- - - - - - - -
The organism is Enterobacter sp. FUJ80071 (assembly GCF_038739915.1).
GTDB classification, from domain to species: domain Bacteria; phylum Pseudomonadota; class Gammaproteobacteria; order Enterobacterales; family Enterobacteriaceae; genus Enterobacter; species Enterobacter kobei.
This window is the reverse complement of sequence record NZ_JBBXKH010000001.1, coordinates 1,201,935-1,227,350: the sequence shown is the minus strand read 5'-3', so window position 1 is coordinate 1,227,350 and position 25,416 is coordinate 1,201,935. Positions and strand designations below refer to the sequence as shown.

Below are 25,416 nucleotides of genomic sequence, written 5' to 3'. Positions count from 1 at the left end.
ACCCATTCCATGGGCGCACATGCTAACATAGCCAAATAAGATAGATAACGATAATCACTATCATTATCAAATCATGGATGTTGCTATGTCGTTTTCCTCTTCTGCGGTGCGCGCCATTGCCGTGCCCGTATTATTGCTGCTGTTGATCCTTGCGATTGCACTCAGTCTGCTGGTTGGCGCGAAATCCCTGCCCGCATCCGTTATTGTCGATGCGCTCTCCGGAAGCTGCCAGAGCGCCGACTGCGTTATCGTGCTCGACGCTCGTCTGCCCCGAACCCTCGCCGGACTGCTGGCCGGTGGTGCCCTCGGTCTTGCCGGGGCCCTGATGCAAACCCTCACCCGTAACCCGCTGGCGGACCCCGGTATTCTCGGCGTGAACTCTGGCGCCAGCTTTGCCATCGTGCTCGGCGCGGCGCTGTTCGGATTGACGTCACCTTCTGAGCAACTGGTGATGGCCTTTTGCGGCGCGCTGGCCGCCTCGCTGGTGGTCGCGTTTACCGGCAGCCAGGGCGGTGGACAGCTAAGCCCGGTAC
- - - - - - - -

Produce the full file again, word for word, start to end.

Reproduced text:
The organism is Enterobacter sp. FUJ80071 (assembly GCF_038739915.1).
GTDB classification, from domain to species: domain Bacteria; phylum Pseudomonadota; class Gammaproteobacteria; order Enterobacterales; family Enterobacteriaceae; genus Enterobacter; species Enterobacter kobei.
This window is the reverse complement of sequence record NZ_JBBXKH010000001.1, coordinates 1,201,935-1,227,350: the sequence shown is the minus strand read 5'-3', so window position 1 is coordinate 1,227,350 and position 25,416 is coordinate 1,201,935. Positions and strand designations below refer to the sequence as shown.

Below are 25,416 nucleotides of genomic sequence, written 5' to 3'. Positions count from 1 at the left end.
ACCCATTCCATGGGCGCACATGCTAACATAGCCAAATAAGATAGATAACGATAATCACTATCATTATCAAATCATGGATGTTGCTATGTCGTTTTCCTCTTCTGCGGTGCGCGCCATTGCCGTGCCCGTATTATTGCTGCTGTTGATCCTTGCGATTGCACTCAGTCTGCTGGTTGGCGCGAAATCCCTGCCCGCATCCGTTATTGTCGATGCGCTCTCCGGAAGCTGCCAGAGCGCCGACTGCGTTATCGTGCTCGACGCTCGTCTGCCCCGAACCCTCGCCGGACTGCTGGCCGGTGGTGCCCTCGGTCTTGCCGGGGCCCTGATGCAAACCCTCACCCGTAACCCGCTGGCGGACCCCGGTATTCTCGGCGTGAACTCTGGCGCCAGCTTTGCCATCGTGCTCGGCGCGGCGCTGTTCGGATTGACGTCACCTTCTGAGCAACTGGTGATGGCCTTTTGCGGCGCGCTGGCCGCCTCGCTGGTGGTCGCGTTTACCGGCAGCCAGGGCGGTGGACAGCTAAGCCCGGTAC